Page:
More for the future, UAF is taking the lead on changes in payroll management, labor relations and “e-commerce” procurement that could be implemented across the University of Alaska system.

Other recommendations from the program and budget committee are on hold, however, such as one to extend UAF’s winter break.

Another set of cost-saving changes relate to faculty contracts and work schedules. UAF departments will be able to offer 11-month contracts, reduced summer work schedules or alternative work schedules to employees who are interested.

However, UAF must keep an eye on faculty and staff compensation in relation to that offered by out-of-state public universities of the same size, in order to retain staff.

Oklahoma State University does an annual compensation survey of 100 state-supported systems and in that survey UAF usually ranks in the middle of the pack. However, this does not account for cost-of-living differences, and Fairbanks is an expensive place to live.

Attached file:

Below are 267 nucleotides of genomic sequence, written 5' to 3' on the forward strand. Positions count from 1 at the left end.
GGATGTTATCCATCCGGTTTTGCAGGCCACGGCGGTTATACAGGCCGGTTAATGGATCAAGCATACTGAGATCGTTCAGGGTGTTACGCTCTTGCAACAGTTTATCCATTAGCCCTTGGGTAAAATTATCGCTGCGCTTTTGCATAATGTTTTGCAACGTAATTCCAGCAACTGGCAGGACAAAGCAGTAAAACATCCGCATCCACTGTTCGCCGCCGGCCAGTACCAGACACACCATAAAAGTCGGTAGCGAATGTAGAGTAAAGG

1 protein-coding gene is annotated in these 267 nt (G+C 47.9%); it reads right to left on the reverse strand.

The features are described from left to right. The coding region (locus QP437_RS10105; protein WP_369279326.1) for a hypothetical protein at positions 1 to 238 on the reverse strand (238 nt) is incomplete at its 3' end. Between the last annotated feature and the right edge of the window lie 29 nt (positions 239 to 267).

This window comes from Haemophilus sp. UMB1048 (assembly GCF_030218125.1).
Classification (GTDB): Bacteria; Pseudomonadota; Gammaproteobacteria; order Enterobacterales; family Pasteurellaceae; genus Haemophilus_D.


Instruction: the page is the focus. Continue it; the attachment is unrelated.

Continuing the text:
One area where UAF will pay special attention is maintaining an extensive network of satellite campuses and facilities in Interior, Western and Southwestern Alaska rural communities.

University campuses in Kotzebue, Nome, Bethel, Dillingham as well as facilities in Aleutians communities and Interior Alaska, such as Fort Yukon, are operated by UAF.

These service many two-year Associate Degree and occupational certificate programs in a variety of fields and act as “feeders” for traditional four-year programs at the university’s large urban campuses.

The rural network has been a fixture for years, and while it will have to shoulder its share of reductions, maintaining it is a priority, Pitney said.

“We’ll always have to look at the mixture of programs we can provide, but our commitment is made. We will be there,” in rural communities, she said.